With all systems registering “go” status, the final hold at T-minus 4 minutes was released and the countdown continued to the opening of the launch window. But a boat spotted in the restricted waters around the Cape halted the count at T-minus 51 seconds.

As the launch team safed the rocket and reset systems, the Range raced to clear the intruder in time for liftoff at the close of the morning’s 20-minute launch opportunity.

The second try went smoothly, allowing the RD-180 main engine to come to life and the twin solids to light to propel the 195-foot-tall rocket into the predawn sky on the 57th Atlas 5 rocket flight.

It was the 24th consecutive Atlas 5 mission to launch on the appointed day after being fueled.

Two burns of the Centaur upper stage lofted Morelos 3 into a highly elliptical, high-perigee geosynchronous transfer orbit dropoff point for the satellite.

Deployment occurred two hours and 52 minutes after liftoff while flying high over the Indian Ocean, marking the 128th successful Atlas program launch in a row spanning more than two decades.

“Bullseye. Within a mile on insertion,” Tory Bruno, president and CEO of United Launch Alliance tweeted. “Did I mention 100!!!!!”

Morelos 3 launch photo. Credit: ULA
Morelos 3 launch photo. Credit: ULA

Over the next two weeks, the satellite will use its own 100-pound-thrust, high-performance liquid apogee engine to circularize the orbit to 22,300 miles and lower inclination to 6 degrees to the equator. It will go into operation in 10 months, officials said.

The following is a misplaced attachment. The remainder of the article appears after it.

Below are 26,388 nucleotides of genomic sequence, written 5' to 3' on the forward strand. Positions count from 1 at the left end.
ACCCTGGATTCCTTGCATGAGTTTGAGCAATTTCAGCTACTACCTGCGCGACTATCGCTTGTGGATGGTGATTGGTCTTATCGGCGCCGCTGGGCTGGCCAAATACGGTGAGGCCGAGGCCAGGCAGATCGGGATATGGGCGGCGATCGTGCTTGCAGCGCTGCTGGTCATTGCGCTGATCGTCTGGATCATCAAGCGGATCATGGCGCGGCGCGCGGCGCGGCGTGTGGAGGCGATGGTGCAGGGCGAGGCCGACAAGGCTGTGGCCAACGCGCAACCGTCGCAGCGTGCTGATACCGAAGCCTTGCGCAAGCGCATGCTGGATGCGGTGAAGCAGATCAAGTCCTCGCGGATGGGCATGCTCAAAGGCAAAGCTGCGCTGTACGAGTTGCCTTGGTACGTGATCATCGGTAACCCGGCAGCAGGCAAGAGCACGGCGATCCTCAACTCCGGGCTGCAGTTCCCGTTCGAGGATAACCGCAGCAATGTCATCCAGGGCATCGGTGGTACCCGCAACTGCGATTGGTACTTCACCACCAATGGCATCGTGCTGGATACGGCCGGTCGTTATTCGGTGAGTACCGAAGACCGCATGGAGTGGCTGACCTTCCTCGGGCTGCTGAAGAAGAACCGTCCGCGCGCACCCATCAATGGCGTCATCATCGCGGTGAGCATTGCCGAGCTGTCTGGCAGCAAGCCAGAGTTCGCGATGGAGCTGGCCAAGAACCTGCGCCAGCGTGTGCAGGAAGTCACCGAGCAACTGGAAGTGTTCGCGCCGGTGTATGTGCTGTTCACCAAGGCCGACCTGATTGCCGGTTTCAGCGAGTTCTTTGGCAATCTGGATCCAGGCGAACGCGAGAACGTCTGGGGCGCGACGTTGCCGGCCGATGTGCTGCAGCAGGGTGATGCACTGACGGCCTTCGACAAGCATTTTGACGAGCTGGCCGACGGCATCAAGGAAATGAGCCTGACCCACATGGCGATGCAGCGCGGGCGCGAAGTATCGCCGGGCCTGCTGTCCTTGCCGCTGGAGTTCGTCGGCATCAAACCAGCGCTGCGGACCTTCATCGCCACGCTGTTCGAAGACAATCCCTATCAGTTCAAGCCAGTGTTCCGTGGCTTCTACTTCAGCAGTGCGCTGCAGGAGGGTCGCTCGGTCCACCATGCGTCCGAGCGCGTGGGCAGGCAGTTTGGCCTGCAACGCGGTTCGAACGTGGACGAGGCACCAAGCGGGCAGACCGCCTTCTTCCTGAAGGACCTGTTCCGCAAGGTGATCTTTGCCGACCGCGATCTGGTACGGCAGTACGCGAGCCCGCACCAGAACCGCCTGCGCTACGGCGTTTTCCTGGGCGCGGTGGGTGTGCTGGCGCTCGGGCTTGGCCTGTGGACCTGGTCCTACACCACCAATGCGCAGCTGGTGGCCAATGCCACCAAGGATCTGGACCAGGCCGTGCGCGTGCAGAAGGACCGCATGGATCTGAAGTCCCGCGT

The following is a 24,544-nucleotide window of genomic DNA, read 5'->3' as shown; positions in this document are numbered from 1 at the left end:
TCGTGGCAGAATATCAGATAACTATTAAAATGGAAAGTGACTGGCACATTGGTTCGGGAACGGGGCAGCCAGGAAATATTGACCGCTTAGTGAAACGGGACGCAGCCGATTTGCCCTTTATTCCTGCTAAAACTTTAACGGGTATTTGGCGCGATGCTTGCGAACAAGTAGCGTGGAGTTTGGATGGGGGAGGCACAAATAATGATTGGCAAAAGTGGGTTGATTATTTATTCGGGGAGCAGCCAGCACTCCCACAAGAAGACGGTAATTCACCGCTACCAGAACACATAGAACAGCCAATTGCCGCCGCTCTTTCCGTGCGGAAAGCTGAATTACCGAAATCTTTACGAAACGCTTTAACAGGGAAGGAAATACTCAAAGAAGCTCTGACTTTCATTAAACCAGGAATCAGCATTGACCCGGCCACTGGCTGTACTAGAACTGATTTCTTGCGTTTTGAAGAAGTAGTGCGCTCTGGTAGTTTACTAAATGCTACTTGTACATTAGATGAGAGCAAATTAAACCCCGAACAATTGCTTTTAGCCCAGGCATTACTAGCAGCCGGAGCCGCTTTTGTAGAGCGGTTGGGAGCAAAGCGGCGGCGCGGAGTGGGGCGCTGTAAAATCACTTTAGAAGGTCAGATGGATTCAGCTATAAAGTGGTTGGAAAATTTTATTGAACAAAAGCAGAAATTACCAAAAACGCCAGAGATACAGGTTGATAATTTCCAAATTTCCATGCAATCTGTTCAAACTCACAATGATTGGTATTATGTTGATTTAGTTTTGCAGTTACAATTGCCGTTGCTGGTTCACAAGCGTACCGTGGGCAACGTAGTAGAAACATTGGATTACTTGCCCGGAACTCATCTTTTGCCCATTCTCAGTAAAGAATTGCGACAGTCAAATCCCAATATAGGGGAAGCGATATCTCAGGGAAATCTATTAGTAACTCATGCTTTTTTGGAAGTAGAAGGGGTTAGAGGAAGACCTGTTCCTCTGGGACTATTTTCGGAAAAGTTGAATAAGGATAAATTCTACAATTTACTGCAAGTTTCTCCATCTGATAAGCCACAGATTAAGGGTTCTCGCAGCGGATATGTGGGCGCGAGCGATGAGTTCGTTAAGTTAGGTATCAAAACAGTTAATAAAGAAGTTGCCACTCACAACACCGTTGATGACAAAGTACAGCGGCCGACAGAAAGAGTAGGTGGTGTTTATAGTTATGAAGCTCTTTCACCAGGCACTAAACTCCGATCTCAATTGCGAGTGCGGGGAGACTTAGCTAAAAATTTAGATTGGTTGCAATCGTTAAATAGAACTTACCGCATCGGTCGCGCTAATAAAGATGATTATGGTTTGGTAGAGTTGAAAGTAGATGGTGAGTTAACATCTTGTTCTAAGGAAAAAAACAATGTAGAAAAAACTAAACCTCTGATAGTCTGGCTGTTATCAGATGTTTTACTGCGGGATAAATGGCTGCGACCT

“The successful placement Morelos 3 into orbit is tremendous news for Mexico,” said Omar Charfén, Mexican Satellite System program director general. “Now, we can begin to use Morelos 3 to expand the already robust capabilities of our MEXSAT communications network.”

Morelos 3 is the third of three spacecraft built under the $1.6 billion Mexican Satellite System (MEXSAT) initiative to modernize the country’s communications infrastructure.

The first craft was successfully launched by a European Ariane 5 rocket in December 2012. It is a small, C- and Ku-band satellite made by Orbital ATK under an agreement with Boeing.

Boeing produced two large, geomobile satellites for the MEXSAT system to operate in L-band for communications to handheld terminals. But the first satellite, Centenario, was lost in a Russian Proton rocket launch failure in May.

The sister-satellite, Morelos 3, should be able to provide all of the expected services to remote locations in Mexico despite the loss of Centenario, officials say.

“The new MEXSAT system…will provide communications services to remote communities with difficult access, reducing the digital divide,” said Esparza.

Credit: ULA
Credit: ULA

Coming up in just six days, another Atlas 5 rocket is scheduled for launch from Vandenberg Air Force Base in California on Oct. 8 with the classified National Reconnaissance Office NROL-55 payload.

The next Atlas 5 launch from Cape Canaveral is later this month, on Oct. 30, when the Global Positioning System 2F-11 navigation satellite is carried to orbit for the Air Force.

The year’s ninth and final Atlas 5 launch is slated for Dec. 3 on a commercial cargo-delivery run to the International Space Station using the Orbital ATK Cygnus freighter.

See earlier Morelos 3 coverage.

Our Atlas archive.